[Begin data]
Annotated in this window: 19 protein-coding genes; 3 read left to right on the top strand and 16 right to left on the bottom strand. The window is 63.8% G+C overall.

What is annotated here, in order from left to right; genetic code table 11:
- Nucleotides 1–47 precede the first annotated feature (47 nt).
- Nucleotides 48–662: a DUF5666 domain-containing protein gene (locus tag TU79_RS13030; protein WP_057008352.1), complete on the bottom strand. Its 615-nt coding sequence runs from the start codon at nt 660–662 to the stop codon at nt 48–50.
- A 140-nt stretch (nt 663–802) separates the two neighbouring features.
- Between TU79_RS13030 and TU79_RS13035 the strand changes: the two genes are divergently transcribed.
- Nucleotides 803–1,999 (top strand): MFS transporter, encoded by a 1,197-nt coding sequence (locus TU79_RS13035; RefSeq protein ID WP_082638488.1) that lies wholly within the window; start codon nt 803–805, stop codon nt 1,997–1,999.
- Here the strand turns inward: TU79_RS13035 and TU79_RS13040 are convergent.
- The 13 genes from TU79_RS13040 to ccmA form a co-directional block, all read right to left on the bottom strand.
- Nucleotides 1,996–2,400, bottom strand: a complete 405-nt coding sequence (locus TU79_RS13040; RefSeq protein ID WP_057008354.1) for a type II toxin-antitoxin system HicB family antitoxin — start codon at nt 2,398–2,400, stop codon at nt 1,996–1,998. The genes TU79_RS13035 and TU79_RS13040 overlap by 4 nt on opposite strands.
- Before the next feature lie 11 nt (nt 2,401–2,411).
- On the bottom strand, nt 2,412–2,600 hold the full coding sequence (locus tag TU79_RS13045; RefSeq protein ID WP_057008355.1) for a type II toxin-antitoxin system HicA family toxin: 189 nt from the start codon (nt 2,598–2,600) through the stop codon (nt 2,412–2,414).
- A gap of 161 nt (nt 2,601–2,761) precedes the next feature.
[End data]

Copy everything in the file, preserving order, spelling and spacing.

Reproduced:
Annotated in this window: 19 protein-coding genes; 3 read left to right on the top strand and 16 right to left on the bottom strand. The window is 63.8% G+C overall.

What is annotated here, in order from left to right; genetic code table 11:
- Nucleotides 1–47 precede the first annotated feature (47 nt).
- Nucleotides 48–662: a DUF5666 domain-containing protein gene (locus tag TU79_RS13030; protein WP_057008352.1), complete on the bottom strand. Its 615-nt coding sequence runs from the start codon at nt 660–662 to the stop codon at nt 48–50.
- A 140-nt stretch (nt 663–802) separates the two neighbouring features.
- Between TU79_RS13030 and TU79_RS13035 the strand changes: the two genes are divergently transcribed.
- Nucleotides 803–1,999 (top strand): MFS transporter, encoded by a 1,197-nt coding sequence (locus TU79_RS13035; RefSeq protein ID WP_082638488.1) that lies wholly within the window; start codon nt 803–805, stop codon nt 1,997–1,999.
- Here the strand turns inward: TU79_RS13035 and TU79_RS13040 are convergent.
- The 13 genes from TU79_RS13040 to ccmA form a co-directional block, all read right to left on the bottom strand.
- Nucleotides 1,996–2,400, bottom strand: a complete 405-nt coding sequence (locus TU79_RS13040; RefSeq protein ID WP_057008354.1) for a type II toxin-antitoxin system HicB family antitoxin — start codon at nt 2,398–2,400, stop codon at nt 1,996–1,998. The genes TU79_RS13035 and TU79_RS13040 overlap by 4 nt on opposite strands.
- Before the next feature lie 11 nt (nt 2,401–2,411).
- On the bottom strand, nt 2,412–2,600 hold the full coding sequence (locus tag TU79_RS13045; RefSeq protein ID WP_057008355.1) for a type II toxin-antitoxin system HicA family toxin: 189 nt from the start codon (nt 2,598–2,600) through the stop codon (nt 2,412–2,414).
- A gap of 161 nt (nt 2,601–2,761) precedes the next feature.